We’ve heard a lot of rhetoric in the last couple of months after the Newtown tragedy to the effect that the National Rifle Association was responsible for the murder of the children killed in that atrocity and other mass shootings. Whatever one might think of the NRA’s stand in opposition to any change in the gun laws, this sort of over-the-top attempt to delegitimize advocates of a point of view did nothing to help us understand that or similar crimes. But there has been at least one instance in which a national advocacy organization did directly incite and abet a crime involving gun violence.
As the Washington Examiner reports, the person charged with an attack on the Family Research Council in which a security guard was shot last summer did so after he read an entry on the Southern Poverty Law Center website designating the conservative organization as a “hate group” because it opposed gay marriage and helped him find its offices.
After holding off on making any statement about the shooting attack on his group’s Washington headquarters by a critic of their positions on social issues, the Family Research Center’s Tony Perkins spoke out today and placed at least some of the blame for the incident on the Southern Poverty Law Center, a generally respected liberal watchdog group. This will come as a shock to many whose knowledge of the SPLC comes from the good press it gets for its work over the years monitoring extremist hate groups like the Ku Klux Klan. But in recent years, they have expanded their definition of a hate group to include not just the likes of David Duke and neo-Nazis but non-violent conservative advocacy groups. While the SPLC says it condemns violence, their actions have placed a bull’s eye on groups it dislikes and rendered them vulnerable to intimidation.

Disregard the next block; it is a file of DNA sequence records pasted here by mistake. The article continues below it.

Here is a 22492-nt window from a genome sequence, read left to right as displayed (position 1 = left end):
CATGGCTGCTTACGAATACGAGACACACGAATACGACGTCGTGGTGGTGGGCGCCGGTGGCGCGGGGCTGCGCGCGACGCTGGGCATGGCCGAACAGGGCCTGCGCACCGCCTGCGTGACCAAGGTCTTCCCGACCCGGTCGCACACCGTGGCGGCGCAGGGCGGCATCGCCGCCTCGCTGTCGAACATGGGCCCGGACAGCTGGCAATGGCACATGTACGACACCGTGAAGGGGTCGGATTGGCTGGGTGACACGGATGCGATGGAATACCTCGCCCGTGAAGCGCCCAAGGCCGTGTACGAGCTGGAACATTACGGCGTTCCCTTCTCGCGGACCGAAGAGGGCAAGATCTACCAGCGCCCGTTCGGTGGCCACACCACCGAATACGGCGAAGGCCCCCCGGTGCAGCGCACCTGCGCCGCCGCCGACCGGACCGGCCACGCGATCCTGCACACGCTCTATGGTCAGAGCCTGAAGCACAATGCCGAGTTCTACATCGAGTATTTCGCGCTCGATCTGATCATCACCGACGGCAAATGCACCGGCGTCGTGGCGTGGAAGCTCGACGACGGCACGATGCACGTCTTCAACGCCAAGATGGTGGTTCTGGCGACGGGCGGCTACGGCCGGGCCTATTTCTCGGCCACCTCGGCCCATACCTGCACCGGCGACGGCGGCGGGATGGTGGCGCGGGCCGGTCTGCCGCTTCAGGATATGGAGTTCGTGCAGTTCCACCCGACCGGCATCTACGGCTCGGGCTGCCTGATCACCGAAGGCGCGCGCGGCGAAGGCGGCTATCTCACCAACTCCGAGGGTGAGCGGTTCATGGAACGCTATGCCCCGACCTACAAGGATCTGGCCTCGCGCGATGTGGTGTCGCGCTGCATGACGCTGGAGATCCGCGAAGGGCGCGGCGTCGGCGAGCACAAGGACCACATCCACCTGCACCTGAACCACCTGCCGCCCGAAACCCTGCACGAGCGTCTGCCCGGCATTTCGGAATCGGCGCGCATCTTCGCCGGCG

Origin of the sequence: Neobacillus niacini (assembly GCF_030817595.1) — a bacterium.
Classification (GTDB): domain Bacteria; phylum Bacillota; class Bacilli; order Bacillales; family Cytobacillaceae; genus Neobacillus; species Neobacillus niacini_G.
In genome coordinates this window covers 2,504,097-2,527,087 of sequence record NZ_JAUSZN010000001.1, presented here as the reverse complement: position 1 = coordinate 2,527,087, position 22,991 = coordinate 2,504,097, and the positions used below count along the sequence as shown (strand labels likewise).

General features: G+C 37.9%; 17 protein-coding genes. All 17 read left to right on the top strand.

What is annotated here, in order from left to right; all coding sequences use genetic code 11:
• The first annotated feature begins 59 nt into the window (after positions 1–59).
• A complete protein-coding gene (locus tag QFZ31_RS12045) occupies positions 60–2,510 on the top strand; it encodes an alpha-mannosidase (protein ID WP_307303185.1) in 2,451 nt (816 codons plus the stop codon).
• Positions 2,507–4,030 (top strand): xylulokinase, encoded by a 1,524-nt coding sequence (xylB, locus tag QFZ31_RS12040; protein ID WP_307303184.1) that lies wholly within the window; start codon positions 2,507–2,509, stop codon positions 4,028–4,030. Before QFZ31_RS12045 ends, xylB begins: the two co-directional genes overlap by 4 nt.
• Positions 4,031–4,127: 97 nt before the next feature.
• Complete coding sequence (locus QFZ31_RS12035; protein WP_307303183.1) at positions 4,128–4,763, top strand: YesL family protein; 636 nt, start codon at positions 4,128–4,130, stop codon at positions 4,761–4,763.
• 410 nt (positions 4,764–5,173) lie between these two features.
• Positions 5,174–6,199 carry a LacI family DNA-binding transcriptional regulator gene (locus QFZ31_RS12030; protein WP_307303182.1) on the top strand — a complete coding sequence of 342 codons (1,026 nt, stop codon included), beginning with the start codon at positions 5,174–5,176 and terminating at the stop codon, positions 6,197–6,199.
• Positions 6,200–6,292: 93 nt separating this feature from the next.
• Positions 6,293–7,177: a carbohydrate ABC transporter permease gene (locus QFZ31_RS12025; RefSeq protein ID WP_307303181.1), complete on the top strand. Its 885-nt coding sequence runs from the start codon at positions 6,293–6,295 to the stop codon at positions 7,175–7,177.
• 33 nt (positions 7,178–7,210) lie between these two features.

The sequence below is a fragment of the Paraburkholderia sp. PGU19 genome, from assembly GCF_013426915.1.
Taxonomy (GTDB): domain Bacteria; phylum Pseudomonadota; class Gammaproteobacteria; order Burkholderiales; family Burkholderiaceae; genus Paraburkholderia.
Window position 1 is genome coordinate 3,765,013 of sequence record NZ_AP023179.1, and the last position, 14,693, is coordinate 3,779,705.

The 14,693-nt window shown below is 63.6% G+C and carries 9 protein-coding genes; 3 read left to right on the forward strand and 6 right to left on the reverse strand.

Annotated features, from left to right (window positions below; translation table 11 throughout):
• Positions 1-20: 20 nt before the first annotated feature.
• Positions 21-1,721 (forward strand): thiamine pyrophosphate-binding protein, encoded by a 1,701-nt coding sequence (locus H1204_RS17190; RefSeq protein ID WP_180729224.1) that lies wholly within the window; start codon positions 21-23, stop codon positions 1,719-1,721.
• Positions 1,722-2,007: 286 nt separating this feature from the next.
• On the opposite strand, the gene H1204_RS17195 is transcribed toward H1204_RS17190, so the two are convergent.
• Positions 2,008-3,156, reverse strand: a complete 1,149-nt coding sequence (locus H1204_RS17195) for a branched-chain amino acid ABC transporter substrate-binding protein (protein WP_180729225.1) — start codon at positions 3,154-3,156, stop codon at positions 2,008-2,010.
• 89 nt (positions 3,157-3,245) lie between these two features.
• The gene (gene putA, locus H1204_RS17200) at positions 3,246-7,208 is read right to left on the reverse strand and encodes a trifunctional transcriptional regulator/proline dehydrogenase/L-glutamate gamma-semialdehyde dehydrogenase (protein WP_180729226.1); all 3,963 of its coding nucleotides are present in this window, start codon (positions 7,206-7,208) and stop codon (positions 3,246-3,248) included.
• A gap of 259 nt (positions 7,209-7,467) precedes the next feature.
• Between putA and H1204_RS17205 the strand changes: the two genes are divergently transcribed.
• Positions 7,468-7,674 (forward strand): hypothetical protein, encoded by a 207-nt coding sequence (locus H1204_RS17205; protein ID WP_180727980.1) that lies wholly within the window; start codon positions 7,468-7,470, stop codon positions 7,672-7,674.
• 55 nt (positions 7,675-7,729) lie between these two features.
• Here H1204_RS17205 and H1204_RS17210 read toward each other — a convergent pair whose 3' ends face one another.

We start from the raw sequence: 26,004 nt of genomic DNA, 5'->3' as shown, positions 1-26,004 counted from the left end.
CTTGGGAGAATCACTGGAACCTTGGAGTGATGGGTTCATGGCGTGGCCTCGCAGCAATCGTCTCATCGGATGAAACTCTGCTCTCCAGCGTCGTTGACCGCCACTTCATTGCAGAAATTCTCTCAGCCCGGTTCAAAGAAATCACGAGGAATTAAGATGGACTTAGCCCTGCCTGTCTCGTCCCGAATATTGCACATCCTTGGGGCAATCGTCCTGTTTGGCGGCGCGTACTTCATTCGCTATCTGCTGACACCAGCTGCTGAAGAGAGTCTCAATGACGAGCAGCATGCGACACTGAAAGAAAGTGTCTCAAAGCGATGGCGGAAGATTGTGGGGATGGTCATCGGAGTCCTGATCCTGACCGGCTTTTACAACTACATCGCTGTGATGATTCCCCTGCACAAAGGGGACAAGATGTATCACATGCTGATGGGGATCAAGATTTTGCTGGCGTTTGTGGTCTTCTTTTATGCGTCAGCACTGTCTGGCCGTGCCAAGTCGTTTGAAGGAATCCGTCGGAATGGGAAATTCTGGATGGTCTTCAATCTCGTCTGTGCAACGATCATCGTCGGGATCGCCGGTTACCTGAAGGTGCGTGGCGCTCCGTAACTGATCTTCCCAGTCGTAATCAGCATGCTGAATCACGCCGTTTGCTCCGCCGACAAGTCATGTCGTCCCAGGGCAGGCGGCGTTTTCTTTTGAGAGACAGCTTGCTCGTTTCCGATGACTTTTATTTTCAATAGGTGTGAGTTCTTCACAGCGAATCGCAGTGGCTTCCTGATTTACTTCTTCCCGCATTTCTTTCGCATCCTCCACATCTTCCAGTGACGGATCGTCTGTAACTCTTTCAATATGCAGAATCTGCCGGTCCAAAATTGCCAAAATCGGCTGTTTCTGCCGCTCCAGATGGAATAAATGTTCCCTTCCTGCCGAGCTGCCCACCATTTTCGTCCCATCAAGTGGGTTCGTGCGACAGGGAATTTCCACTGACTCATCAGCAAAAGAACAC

According to the SPLC’s way of thinking groups like the Family Research Center that oppose abortion and gay marriage are pretty much the moral equivalent of the Klan. Shockingly, the SPLC also lists on their website’s roster of haters people like Washington think tanker Frank Gaffney because of his position on the threat from Islamist terror groups like the Muslim Brotherhood which they interpret as a form of Islamophobia. Indeed, Gaffney is listed on the SPLC’s website on a roster of profile of hatemongers such as Louis Farrakhan and a leader of a white nationalist militia. While one may disagree with the Family Research Council’s religious conservatism or Gaffney’s ideas about the threat from shariah law, the idea that they deserve to be placed in such a context is outrageous. In doing so, they are also responsible for creating an atmosphere in which those who take such positions are to be intimidated into silence. Yesterday’s events ought to cause the Law Center to rethink its irresponsible labeling of political opponents.